Otsego EMS Takes Part in New Study to Reduce Kids Dosage Errors

Paramedics don’t often have to treat children in emergencies.

Sometimes that can lead to dosage errors.               

That’s why a local EMS decided to take part in a new study — the goal is to improve the high error rates.

Ten departments across the state are taking part in this study.

It’s through Western Michigan University.

The goal is to provide more accurate care to kids in emergency situations.

“The study’s important because we know peds dosages are wrong most of the time,” said Paramedic Mike Martin.

In a high stress emergency, it can be difficult for paramedics to correctly dose children.

Because they simply don’t see many of them.

“For us from the first of January to yesterday, we did a little over 3100 calls. Out of those 3100 calls we only seen 99 pediatric patients,” said Paramedic Chandra Ryba.

That means of all the people the Otsego EMS Department helped treat — only three percent were kids.

That’s why they’re taking part in a study to improve pediatric care.

“Right now it can be up to 60 percent of a medication error due to improper weighting, and we’re changing that process of finding out how much the patient weighs.”

Now, Otsego paramedics are using pediatric bags with seven different bags with medical equipment distributed for children of all different weights and sizes. This helps them respond that much more quickly when they’re on an emergency scene.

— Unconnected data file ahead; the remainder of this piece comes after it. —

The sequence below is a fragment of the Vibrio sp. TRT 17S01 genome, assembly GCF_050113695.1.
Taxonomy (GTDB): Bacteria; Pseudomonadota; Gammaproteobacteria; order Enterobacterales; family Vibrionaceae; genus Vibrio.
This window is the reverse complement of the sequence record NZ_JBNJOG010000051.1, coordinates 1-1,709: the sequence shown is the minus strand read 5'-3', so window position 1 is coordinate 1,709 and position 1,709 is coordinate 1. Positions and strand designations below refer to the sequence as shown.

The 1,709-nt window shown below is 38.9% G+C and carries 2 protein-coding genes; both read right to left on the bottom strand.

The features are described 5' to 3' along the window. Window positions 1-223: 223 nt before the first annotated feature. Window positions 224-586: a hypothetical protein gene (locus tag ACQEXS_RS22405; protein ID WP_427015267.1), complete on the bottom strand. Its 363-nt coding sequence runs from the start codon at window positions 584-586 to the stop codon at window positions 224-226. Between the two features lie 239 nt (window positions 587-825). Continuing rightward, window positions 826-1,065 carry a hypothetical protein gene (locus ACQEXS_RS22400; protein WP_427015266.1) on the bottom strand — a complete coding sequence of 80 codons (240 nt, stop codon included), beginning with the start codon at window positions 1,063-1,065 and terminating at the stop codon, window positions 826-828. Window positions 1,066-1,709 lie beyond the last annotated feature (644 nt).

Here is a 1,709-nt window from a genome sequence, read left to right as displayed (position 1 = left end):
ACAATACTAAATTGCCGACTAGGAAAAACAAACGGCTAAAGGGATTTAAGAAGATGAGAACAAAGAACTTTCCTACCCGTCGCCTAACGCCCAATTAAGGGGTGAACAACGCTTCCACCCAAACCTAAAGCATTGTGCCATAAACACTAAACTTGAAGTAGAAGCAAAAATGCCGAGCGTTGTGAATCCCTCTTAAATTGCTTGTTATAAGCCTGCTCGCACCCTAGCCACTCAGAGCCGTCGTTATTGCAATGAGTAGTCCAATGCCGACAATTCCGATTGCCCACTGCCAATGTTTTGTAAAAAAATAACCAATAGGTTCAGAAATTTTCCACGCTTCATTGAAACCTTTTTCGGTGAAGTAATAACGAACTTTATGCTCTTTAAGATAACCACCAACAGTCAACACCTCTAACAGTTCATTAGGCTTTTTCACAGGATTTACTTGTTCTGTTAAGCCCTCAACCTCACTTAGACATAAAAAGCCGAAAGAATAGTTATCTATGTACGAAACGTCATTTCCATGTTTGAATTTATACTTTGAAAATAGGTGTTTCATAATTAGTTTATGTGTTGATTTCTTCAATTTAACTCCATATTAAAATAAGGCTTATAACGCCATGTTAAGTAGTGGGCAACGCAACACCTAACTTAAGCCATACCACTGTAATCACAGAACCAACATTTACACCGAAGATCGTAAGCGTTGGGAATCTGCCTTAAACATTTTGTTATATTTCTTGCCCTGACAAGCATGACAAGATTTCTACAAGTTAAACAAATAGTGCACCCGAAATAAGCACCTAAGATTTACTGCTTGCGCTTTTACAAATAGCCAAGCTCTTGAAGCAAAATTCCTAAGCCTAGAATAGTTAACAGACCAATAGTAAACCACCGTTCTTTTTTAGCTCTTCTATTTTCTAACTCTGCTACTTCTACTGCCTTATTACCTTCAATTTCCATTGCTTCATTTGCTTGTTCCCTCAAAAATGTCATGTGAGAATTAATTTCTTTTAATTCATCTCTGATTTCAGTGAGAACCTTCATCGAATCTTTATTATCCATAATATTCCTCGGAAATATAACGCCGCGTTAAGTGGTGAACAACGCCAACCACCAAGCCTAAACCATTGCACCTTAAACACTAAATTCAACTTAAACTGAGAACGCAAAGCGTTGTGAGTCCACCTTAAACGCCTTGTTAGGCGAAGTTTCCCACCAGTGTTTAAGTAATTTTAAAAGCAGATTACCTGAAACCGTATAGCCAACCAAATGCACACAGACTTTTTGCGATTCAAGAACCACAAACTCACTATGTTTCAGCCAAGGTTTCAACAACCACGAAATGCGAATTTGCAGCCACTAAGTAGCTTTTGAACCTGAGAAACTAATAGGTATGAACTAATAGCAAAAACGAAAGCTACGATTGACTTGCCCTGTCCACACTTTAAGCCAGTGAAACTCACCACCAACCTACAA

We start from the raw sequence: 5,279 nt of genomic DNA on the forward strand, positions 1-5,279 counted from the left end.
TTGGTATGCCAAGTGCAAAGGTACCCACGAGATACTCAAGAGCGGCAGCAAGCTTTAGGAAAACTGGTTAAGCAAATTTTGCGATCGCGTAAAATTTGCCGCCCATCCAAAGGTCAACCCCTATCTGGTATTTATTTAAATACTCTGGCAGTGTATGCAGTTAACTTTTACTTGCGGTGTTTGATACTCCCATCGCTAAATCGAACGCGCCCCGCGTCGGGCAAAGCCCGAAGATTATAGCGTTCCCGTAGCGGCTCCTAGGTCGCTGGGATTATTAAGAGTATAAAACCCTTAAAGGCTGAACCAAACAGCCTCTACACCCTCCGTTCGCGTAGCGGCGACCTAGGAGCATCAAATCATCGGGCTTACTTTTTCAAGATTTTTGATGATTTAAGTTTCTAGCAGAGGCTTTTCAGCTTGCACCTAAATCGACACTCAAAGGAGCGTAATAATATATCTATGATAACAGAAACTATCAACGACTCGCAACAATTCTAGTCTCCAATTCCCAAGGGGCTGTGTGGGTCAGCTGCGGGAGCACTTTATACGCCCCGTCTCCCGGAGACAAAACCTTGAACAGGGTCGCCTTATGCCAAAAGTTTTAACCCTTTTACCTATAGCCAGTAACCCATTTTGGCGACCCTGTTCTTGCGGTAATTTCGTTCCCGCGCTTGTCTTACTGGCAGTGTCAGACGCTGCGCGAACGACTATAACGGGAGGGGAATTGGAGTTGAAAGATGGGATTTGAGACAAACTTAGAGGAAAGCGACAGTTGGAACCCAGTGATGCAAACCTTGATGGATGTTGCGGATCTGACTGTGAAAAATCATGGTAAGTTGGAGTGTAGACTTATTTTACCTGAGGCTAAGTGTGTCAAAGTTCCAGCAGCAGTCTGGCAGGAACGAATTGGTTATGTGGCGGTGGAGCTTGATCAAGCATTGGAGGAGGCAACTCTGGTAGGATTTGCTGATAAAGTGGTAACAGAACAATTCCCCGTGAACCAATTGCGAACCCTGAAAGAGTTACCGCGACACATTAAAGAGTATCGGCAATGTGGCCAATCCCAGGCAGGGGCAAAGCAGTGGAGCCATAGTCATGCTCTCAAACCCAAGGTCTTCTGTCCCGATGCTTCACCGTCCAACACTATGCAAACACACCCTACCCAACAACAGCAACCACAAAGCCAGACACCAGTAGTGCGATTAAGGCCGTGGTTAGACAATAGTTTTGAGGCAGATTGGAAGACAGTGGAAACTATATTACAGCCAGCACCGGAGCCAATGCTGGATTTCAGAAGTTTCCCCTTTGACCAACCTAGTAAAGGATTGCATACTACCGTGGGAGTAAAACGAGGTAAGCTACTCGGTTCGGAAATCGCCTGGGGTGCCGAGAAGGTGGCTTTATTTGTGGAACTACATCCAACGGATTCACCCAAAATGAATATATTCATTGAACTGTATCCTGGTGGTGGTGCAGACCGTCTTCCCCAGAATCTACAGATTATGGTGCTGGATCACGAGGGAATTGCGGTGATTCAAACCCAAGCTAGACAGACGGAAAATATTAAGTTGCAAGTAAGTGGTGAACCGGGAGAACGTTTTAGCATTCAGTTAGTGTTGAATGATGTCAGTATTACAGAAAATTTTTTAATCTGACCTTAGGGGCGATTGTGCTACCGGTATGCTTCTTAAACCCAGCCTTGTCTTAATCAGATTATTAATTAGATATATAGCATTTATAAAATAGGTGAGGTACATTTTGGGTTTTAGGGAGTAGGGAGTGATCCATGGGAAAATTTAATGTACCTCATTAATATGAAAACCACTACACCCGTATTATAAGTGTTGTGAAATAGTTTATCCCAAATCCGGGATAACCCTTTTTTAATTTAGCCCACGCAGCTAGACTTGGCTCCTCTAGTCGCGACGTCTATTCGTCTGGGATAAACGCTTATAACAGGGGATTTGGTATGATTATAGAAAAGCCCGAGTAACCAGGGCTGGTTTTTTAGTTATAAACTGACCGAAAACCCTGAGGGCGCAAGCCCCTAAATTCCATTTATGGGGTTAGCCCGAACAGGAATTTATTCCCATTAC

The department will train twice a month for different scenarios with pediatric patients.

They state is also issuing special “MI-MEDIC” cards to help.

“These cards are weight based cards and improved what we previously had,” Martin said. “They allow us to have the pediatric dosages right there in milliliters vs. milligrams so we can make a better informed decision before giving them medication.”

After the three year study, Otsego EMS hopes to become a lot more comfortable with treating their smallest patients… And therefore more accurate.

“Different scenarios with different types of diseases and we’re just gonna become better providers,” Ryba said.

Western Michigan University is providing an 825,000-dollar grant.

It’s split among the 10 different EMS agencies participating in the study.